I have always said that Free People reminds me of a ’90s era hippie shop of the sort that sold a lot of broomstick skirts, incense and tarot cards– except, you know, 10 times more expensive. Now, it seems, they’re really leaning into that with the concept of an online “Spirituality Shop.” Which may not be new, I don’t know, it’s not like I’m keeping tabs on the Free People website or anything. But it sells a lot of crystals and dreamcatchers and tarot cards and pretty much all the sticks you can handle.
But yeah. It is a “Spirituality Shop.” From Free People. Let that roll around in your mind for a minute before we start in on this vision quest.
Click through to see some of the items for sale. They are…remarkable. My jaw hurts from dropping so much! My favorite items are the $68 hanging crystals that you could make yourself for about 10 bucks and an E-How video on macramé.
It’s easy to just snark at this for a minute and then congratulate ourselves on how authentic our own spirituality is, but I think it’s worth discussing the ways artisanship gets mixed up in capitalist cynicism and mass production. Most of the Free People stuff is purportedly made–or at least designed–by an artist named Catherine Costanza, although much of it is variations on Indigenous art and spiritual tools. The “cosmic stick” and paulo santo clusters with amethyst tacked on (do customers know you have to take the crystal off to burn the wood?) are pretty ridiculous, but some of the items–the moon chime things, the aforementioned hanging crystals–are actually kind of nice-looking. As in, if I picked one up from a flea market, it would liven up a room.
Here’s what I think:
1. It’s interesting when an artisan, whether or not they’re selling through a larger company, feels empowered to charge farcical amounts of money for objects one could cheaply and easily make themselves. On the one hand, the artisan deserves credit and compensation for a solid concept and good craftsmanship, and if their work is valued, they should be able to make a living off of it. On the other hand, these kinds of prices are only viable in a system in which people feel powerless to make things themselves and/or want the status associated with buying a particular brand. (Then there’s fast fashion, which is the new underbelly of status, but that’s a whole other post.)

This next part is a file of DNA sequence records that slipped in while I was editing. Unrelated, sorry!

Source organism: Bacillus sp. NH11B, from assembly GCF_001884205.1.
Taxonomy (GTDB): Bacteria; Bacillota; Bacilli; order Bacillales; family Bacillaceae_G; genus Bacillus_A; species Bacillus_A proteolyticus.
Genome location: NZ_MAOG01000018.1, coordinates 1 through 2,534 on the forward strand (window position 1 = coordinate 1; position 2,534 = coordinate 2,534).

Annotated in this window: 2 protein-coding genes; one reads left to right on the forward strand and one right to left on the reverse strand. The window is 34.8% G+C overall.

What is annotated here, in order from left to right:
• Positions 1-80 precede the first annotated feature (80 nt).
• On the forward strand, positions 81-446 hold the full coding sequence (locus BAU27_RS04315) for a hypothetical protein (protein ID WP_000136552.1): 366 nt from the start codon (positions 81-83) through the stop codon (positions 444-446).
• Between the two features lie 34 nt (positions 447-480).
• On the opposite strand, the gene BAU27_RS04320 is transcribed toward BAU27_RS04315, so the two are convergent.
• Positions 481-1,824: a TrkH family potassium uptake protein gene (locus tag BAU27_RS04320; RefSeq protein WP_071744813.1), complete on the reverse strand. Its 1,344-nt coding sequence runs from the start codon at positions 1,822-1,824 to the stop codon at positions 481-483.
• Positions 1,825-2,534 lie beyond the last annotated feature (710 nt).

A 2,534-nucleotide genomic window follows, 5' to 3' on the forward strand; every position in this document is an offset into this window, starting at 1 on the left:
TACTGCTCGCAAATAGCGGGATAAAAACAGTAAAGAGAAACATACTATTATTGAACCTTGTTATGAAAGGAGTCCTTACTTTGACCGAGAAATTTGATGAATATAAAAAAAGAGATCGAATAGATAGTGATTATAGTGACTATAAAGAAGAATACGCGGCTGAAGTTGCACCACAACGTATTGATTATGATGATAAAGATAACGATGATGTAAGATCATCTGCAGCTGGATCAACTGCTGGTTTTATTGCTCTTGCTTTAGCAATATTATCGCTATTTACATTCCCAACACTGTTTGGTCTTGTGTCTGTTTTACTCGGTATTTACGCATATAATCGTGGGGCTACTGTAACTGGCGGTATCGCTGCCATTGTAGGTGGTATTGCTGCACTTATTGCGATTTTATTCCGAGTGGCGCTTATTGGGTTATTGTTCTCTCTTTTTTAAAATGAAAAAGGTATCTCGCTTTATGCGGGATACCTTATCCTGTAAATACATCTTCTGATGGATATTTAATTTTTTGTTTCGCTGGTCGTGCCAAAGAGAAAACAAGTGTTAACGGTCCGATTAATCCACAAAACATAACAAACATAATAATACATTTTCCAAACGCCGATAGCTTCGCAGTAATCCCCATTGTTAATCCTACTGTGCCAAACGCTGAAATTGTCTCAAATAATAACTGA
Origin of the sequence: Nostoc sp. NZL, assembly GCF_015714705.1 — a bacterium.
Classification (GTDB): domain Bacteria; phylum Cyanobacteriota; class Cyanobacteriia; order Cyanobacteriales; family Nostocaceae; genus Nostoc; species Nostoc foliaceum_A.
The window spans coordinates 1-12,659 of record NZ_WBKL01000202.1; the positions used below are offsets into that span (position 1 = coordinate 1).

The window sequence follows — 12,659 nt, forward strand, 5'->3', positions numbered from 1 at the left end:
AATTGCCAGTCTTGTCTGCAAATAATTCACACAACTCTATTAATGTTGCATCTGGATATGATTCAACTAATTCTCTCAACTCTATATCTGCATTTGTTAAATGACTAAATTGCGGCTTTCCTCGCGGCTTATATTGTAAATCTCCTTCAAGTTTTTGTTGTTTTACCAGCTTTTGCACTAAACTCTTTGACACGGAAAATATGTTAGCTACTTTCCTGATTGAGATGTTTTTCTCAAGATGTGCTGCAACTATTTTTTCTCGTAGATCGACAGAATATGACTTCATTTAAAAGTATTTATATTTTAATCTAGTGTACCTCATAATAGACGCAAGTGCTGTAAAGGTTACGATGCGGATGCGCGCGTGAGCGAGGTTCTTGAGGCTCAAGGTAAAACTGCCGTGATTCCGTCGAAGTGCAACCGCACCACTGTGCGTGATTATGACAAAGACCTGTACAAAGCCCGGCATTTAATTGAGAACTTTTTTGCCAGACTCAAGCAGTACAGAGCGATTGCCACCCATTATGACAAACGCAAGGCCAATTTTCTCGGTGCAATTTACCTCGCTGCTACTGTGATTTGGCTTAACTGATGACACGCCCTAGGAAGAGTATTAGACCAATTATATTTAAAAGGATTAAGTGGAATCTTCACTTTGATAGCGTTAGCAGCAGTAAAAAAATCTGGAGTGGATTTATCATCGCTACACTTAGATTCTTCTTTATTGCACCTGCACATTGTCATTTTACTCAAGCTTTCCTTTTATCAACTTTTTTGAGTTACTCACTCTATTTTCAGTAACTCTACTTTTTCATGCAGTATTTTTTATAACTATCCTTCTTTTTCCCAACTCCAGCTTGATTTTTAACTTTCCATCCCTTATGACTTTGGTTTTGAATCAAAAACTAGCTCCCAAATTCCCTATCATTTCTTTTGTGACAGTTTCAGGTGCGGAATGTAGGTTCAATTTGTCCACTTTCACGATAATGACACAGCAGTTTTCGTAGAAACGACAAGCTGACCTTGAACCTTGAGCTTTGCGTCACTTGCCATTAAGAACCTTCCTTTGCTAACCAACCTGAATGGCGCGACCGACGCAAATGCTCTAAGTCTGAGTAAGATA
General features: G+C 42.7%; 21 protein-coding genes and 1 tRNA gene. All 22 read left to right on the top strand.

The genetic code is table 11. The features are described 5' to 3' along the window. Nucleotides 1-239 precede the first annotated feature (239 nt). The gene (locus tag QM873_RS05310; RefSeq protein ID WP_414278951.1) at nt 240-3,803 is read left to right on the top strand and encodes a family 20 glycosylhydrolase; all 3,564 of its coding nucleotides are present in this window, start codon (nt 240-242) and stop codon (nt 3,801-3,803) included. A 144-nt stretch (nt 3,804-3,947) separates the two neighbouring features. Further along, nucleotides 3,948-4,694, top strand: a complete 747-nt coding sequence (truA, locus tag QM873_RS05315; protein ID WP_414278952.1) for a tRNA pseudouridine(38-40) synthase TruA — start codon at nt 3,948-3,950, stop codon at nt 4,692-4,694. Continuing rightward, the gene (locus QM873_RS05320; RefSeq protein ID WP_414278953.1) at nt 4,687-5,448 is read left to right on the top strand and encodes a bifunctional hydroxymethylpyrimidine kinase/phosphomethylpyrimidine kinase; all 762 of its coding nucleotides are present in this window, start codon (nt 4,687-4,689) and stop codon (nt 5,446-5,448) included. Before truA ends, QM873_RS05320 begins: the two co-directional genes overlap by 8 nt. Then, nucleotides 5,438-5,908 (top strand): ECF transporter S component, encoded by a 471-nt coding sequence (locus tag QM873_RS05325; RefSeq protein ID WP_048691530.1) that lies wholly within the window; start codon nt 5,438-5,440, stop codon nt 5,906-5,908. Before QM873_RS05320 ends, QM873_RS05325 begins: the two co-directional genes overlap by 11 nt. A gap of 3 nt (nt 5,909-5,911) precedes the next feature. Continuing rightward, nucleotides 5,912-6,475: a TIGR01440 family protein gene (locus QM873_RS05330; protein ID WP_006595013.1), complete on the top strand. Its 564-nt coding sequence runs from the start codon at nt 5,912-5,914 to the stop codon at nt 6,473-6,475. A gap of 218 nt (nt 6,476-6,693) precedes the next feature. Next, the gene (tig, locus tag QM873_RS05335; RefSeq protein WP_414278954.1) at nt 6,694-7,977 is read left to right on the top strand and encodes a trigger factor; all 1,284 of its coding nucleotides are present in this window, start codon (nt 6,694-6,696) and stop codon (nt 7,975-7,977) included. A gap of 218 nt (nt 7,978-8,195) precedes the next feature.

2. Artisans aren’t always noble homegrown folk who just love making beautiful things. They can be charlatans peddling snake oil. They can be just as cynical as huge corporations. I’ve never met Catherine Costanza so I’m not going to make guesses about her intentions, but it’s good to remember that “handmade” does not equal “honest.”
True story: once I saw an artist, in a pop-up shop curated by a major museum, selling little scraps of handmade paper with letter-pressed dotted lines on them for–wait for it–$95 each. Because they were art, you puny mortals. The only conclusion I could draw that would keep my mind in one piece was that the shop itself was performance art.
3. The appropriation of spirituality is running amok, as usual. I doubt the majority of people buying the Free People crap actually intend to use it for magic or cleansing or healing or whatnot; they want it because Witchcraft and Shamanism and All Things Native American are in vogue right now. The aesthetic is cool; the lifestyle is not. Case in point: about a year ago, Bust Magazine published an article by Callie Watts about her efforts to become a “real witch.” She made an athame out of a letter opener (legitimately cool) and led a few rituals. At the end of the article, she proclaimed herself a Witch; however, she also rushed to assure her readers that she didn’t actually believe in goddesses or magic or anything like that.
4. Even when things are pretty, even when they’re useful in our magic, we need to own fewer things. Period. A personal collection of meaningful objects is fine; roomfuls of trendy dust catchers are not. A small handful of crystals is probably okay; people have been using beautiful stones for millenia. But we can’t tear apart ancient caves just so everyone can play shaman for two months and get bored.
About a year ago, I found a beech twig lying on the ground beside its tree. I asked the tree if I could have it, thanked it, tied some ribbon around the twig, and consecrated it. Behold: my current wand. It’s much more beautiful and dear to me than anything I could buy in a store. Someday it’ll likely break or get worn out, or maybe I’ll pass it on in a power object exchange. Knowing my time with it is finite only makes it more special.
I am so very glad I didn’t pay the price of a flight to Oakland for it.